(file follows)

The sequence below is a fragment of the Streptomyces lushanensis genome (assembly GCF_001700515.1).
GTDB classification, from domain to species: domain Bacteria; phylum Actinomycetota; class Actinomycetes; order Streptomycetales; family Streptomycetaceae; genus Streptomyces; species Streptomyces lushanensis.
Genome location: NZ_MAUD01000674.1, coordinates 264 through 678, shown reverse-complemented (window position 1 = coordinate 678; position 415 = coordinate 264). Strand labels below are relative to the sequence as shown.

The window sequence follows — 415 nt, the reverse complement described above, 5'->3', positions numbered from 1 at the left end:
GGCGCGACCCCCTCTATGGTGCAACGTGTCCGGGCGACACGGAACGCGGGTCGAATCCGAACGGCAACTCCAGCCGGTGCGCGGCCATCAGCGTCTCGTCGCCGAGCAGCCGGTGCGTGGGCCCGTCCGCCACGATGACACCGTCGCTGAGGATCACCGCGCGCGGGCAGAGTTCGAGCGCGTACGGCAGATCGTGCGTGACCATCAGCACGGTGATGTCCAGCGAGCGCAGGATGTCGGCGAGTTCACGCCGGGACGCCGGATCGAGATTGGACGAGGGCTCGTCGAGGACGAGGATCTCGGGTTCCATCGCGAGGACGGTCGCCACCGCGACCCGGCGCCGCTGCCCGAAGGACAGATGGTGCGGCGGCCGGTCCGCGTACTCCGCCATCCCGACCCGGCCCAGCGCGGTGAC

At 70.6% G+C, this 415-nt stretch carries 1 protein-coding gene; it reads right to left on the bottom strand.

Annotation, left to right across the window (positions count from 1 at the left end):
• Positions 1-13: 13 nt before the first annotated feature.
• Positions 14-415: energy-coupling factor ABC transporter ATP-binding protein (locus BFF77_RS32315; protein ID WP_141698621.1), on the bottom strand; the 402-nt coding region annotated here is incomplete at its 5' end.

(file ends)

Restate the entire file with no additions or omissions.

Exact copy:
The sequence below is a fragment of the Streptomyces lushanensis genome (assembly GCF_001700515.1).
GTDB classification, from domain to species: domain Bacteria; phylum Actinomycetota; class Actinomycetes; order Streptomycetales; family Streptomycetaceae; genus Streptomyces; species Streptomyces lushanensis.
Genome location: NZ_MAUD01000674.1, coordinates 264 through 678, shown reverse-complemented (window position 1 = coordinate 678; position 415 = coordinate 264). Strand labels below are relative to the sequence as shown.

The window sequence follows — 415 nt, the reverse complement described above, 5'->3', positions numbered from 1 at the left end:
GGCGCGACCCCCTCTATGGTGCAACGTGTCCGGGCGACACGGAACGCGGGTCGAATCCGAACGGCAACTCCAGCCGGTGCGCGGCCATCAGCGTCTCGTCGCCGAGCAGCCGGTGCGTGGGCCCGTCCGCCACGATGACACCGTCGCTGAGGATCACCGCGCGCGGGCAGAGTTCGAGCGCGTACGGCAGATCGTGCGTGACCATCAGCACGGTGATGTCCAGCGAGCGCAGGATGTCGGCGAGTTCACGCCGGGACGCCGGATCGAGATTGGACGAGGGCTCGTCGAGGACGAGGATCTCGGGTTCCATCGCGAGGACGGTCGCCACCGCGACCCGGCGCCGCTGCCCGAAGGACAGATGGTGCGGCGGCCGGTCCGCGTACTCCGCCATCCCGACCCGGCCCAGCGCGGTGAC

At 70.6% G+C, this 415-nt stretch carries 1 protein-coding gene; it reads right to left on the bottom strand.

Annotation, left to right across the window (positions count from 1 at the left end):
• Positions 1-13: 13 nt before the first annotated feature.
• Positions 14-415: energy-coupling factor ABC transporter ATP-binding protein (locus BFF77_RS32315; protein ID WP_141698621.1), on the bottom strand; the 402-nt coding region annotated here is incomplete at its 5' end.